Turing is dismissive of the ``Heads in the Sand'' objection, when the consequences of mechanism are considered and found to be too dreadful. But although we have to be prepared to discover that things are as they are and their consequences will be what they will be, there are good reasons for being chary of throwing over established modes of thought too easily. They may have much going for them, and often have been tried over many generations, and found to be reliable. In particular we should be chary of throwing over the idea of rationality itself. If some theory has as a consequence that we cannot trust our intimations of rationality, then we may well be sceptical of the reasoning that leads us to adopt that theory. It is a very general test of a metaphysical system: what account does it give of itself? Does it cut the ground from underneath the considerations that might incline us to accept it? On an autobiographical note it was considerations of this sort that first led me to think about the self-referential paradoxes of reductive accounts of human reasoning, and ultimately to Gödel's theorem as encapsulating the principle of self-reference in a rigorous way.

Turing allows that there are limitations to algorithmic intelligence, but resists the conclusion that human intelligence is therefore superior. Although Gödel and Turing proved their own theorems, each using principles of inference that went beyond those laid down for the system they were studying, it might be that each was actually an instantiation of some stronger system of algorithmic reasoning. After all, once some original move has been recognised as a right one, it becomes possible to encapsulate it in some definitely formulated rule. It has often happened in the history of the creative arts. Novelty in music, in painting, in literature, is first recognised as original, then generally accepted and copied, and then systematized and standardised, and finally becomes vieux jeu. So seeming novelty in human intelligence might be algorithmic in some wider system after all; and, even if not already algorithmic, there would be some machine that could be built incorporating the apparently novel move. So ``our superiority can only be felt on such an occasion in relation to the one machine over which we have secured our petty triumph. There can be no question of triumphing simultaneously over all machines. In short, then, there might be men cleverer than any given machine, but then there might be other machines cleverer again, and so on.''[p.445.](p.16.){p.52.}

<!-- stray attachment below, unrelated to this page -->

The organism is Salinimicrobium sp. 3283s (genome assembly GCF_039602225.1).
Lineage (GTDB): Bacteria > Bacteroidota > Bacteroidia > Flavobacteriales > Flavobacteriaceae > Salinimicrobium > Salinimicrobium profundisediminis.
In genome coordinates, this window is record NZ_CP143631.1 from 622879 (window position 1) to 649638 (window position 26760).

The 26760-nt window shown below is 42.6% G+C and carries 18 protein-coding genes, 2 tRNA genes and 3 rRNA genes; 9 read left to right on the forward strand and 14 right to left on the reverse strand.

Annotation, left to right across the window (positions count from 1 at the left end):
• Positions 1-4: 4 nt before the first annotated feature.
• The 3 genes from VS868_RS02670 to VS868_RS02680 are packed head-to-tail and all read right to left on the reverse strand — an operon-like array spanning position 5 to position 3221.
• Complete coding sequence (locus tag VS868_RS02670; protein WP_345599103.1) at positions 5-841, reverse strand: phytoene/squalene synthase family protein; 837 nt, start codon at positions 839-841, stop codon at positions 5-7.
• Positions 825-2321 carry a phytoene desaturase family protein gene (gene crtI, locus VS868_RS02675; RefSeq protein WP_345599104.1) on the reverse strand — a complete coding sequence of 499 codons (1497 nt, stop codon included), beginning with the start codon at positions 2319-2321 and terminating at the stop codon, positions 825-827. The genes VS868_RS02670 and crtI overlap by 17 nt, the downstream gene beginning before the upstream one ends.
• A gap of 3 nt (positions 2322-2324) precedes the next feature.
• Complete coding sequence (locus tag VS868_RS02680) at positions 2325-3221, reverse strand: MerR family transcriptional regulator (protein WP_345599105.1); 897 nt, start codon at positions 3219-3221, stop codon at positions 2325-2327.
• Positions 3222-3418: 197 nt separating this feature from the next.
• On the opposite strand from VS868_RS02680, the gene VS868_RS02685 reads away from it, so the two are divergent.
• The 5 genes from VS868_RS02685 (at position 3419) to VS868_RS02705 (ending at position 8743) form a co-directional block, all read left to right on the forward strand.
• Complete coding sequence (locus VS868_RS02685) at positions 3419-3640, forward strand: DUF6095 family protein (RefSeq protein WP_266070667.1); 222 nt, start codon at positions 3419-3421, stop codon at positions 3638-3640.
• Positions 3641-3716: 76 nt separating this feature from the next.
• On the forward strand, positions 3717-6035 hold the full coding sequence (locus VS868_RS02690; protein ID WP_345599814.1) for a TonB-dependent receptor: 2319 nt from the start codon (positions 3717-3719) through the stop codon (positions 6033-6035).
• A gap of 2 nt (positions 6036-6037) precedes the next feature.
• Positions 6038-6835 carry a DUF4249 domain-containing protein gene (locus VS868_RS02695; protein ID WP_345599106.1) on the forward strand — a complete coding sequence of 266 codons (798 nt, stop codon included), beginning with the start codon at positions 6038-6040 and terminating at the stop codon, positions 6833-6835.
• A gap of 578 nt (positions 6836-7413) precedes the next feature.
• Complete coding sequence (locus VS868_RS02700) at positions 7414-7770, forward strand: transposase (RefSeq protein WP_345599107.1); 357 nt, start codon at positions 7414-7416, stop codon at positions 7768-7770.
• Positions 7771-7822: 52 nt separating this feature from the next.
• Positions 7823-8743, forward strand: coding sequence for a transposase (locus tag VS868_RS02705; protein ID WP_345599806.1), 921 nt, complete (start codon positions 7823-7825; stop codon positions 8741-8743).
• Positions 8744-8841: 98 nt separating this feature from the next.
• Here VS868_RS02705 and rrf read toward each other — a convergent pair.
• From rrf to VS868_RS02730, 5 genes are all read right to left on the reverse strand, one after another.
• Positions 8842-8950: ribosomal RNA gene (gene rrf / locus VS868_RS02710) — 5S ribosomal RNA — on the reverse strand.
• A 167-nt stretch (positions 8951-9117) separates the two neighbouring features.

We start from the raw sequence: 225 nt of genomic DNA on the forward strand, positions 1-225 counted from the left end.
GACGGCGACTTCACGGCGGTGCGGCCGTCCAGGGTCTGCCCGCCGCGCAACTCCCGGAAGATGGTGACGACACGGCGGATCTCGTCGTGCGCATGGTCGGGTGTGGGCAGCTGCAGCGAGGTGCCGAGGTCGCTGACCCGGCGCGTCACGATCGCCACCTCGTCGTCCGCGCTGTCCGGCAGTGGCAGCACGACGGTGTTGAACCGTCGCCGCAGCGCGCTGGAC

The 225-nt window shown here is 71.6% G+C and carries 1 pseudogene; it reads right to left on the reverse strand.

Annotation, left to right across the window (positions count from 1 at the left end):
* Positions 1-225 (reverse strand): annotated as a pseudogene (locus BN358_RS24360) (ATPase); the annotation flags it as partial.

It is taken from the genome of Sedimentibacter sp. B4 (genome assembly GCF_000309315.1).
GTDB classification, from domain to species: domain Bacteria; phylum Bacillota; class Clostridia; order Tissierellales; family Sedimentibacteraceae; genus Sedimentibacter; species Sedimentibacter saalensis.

These objections were ones I found it difficult to overcome when I was thinking out my ``Minds, Machines and Gödel'' 2 I overcame the first by considering the purported mechanical model of the human's own mind; and I neutralised the second by following the `and so on' up into the transfinite. Douglas Hofstadter 3 is not sure whether the foray into the transfinite secures or refutes my argument, and opines that it refutes it because of the Church-Kleene theorem that ``There is no recursively related notation system which gives a name to every constructive ordinal'', which means in the case of Turing's contest between an algorithmic machine and a human mind ``that no algorithmic method can tell how to apply the method of Gödel to all possible kinds of formal system''. But the absence of such an algorithmic method is crippling only to an algorithmic intelligence. Only if the human mind were an algorithmic intelligence, would it be unable to keep up the pressure as the contest ascended through ever higher transfinite ordinals. If the mind can understand Gödel's theorem, as it seems it can, then it will be able to apply it in novel circumstances not covered by any rule-book, and so out-gun an algorithmic machine, however ordinally complex its Gödelizing operator is.

 

 

 

 


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1. `` Computing Machinery and Intelligence''. First published in Mind, 49, 1950; page references to this version are in square brackets thus [p.445.]; reprinted in Alan Ross Anderson, Minds and Machines, Englewood Cliffs, N.J., 1964, pp.4-30; page references to this version are in round brackets thus (p.16.); also in The Philosophy of Artificial Intelligence, ed. Margaret Boden, Oxford University Press, 1990. page references to this version are in round brackets thus {p.52.} Also published under the title ``Can a Machine Think?'', in volume 4 of The World of Mathematics, ed. James R. Newman, Simon & Schuster, 1956, pp 2099-2123, which has now been reprinted by Dover in their 2000 edition. It is partially reprinted in Douglas R. Hofstadter and Daniel C. Dennett, The Mind's I, Basic Books, 1981.
2. `` Minds, Machines and Gödel'', first published in Philosophy, XXXVI, 1961, pp.112-127; reprinted in The Modeling of Mind, Kenneth M.Sayre and Frederick J.Crosson, eds., Notre Dame Press, 1963, pp.269-270; and Minds and Machines, ed. Alan Ross Anderson, Prentice-Hall, 1954, pp.43-59.
3. Douglas Hofstadter, Gödel, Escher, Bach, New York, 1979, pp.475-476.